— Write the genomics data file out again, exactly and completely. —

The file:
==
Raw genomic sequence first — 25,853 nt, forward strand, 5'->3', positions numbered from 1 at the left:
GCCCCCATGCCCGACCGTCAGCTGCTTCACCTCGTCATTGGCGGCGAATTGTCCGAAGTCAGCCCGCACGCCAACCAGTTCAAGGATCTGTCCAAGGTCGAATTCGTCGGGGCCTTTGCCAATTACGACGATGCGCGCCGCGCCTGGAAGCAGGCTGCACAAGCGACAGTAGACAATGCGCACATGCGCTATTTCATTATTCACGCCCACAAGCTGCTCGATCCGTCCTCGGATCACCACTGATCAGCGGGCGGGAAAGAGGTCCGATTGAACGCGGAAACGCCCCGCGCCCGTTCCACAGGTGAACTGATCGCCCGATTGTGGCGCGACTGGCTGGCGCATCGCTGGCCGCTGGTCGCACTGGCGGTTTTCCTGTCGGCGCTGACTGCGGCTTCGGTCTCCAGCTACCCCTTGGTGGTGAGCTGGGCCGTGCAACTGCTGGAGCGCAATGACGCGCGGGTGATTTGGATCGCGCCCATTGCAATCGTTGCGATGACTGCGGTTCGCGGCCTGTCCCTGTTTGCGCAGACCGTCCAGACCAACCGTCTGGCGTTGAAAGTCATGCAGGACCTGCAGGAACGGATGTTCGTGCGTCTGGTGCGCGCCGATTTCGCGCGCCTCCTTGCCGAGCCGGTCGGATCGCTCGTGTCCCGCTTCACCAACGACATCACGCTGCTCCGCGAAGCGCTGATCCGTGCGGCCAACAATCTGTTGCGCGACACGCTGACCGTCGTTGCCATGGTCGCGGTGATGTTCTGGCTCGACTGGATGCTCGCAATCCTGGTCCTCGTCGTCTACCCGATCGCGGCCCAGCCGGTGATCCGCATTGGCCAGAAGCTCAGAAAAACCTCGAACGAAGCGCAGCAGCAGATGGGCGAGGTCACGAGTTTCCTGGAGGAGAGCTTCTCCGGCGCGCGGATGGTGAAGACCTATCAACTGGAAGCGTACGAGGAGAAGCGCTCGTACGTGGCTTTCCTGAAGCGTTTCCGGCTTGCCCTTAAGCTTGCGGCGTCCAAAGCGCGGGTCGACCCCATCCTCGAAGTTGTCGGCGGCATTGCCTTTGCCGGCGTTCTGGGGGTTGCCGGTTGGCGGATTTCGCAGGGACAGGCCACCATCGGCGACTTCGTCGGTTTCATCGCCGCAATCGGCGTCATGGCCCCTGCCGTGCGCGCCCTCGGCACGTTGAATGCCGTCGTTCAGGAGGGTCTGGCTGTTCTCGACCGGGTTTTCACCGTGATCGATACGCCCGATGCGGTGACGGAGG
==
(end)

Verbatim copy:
Raw genomic sequence first — 25,853 nt, forward strand, 5'->3', positions numbered from 1 at the left:
GCCCCCATGCCCGACCGTCAGCTGCTTCACCTCGTCATTGGCGGCGAATTGTCCGAAGTCAGCCCGCACGCCAACCAGTTCAAGGATCTGTCCAAGGTCGAATTCGTCGGGGCCTTTGCCAATTACGACGATGCGCGCCGCGCCTGGAAGCAGGCTGCACAAGCGACAGTAGACAATGCGCACATGCGCTATTTCATTATTCACGCCCACAAGCTGCTCGATCCGTCCTCGGATCACCACTGATCAGCGGGCGGGAAAGAGGTCCGATTGAACGCGGAAACGCCCCGCGCCCGTTCCACAGGTGAACTGATCGCCCGATTGTGGCGCGACTGGCTGGCGCATCGCTGGCCGCTGGTCGCACTGGCGGTTTTCCTGTCGGCGCTGACTGCGGCTTCGGTCTCCAGCTACCCCTTGGTGGTGAGCTGGGCCGTGCAACTGCTGGAGCGCAATGACGCGCGGGTGATTTGGATCGCGCCCATTGCAATCGTTGCGATGACTGCGGTTCGCGGCCTGTCCCTGTTTGCGCAGACCGTCCAGACCAACCGTCTGGCGTTGAAAGTCATGCAGGACCTGCAGGAACGGATGTTCGTGCGTCTGGTGCGCGCCGATTTCGCGCGCCTCCTTGCCGAGCCGGTCGGATCGCTCGTGTCCCGCTTCACCAACGACATCACGCTGCTCCGCGAAGCGCTGATCCGTGCGGCCAACAATCTGTTGCGCGACACGCTGACCGTCGTTGCCATGGTCGCGGTGATGTTCTGGCTCGACTGGATGCTCGCAATCCTGGTCCTCGTCGTCTACCCGATCGCGGCCCAGCCGGTGATCCGCATTGGCCAGAAGCTCAGAAAAACCTCGAACGAAGCGCAGCAGCAGATGGGCGAGGTCACGAGTTTCCTGGAGGAGAGCTTCTCCGGCGCGCGGATGGTGAAGACCTATCAACTGGAAGCGTACGAGGAGAAGCGCTCGTACGTGGCTTTCCTGAAGCGTTTCCGGCTTGCCCTTAAGCTTGCGGCGTCCAAAGCGCGGGTCGACCCCATCCTCGAAGTTGTCGGCGGCATTGCCTTTGCCGGCGTTCTGGGGGTTGCCGGTTGGCGGATTTCGCAGGGACAGGCCACCATCGGCGACTTCGTCGGTTTCATCGCCGCAATCGGCGTCATGGCCCCTGCCGTGCGCGCCCTCGGCACGTTGAATGCCGTCGTTCAGGAGGGTCTGGCTGTTCTCGACCGGGTTTTCACCGTGATCGATACGCCCGATGCGGTGACGGAGG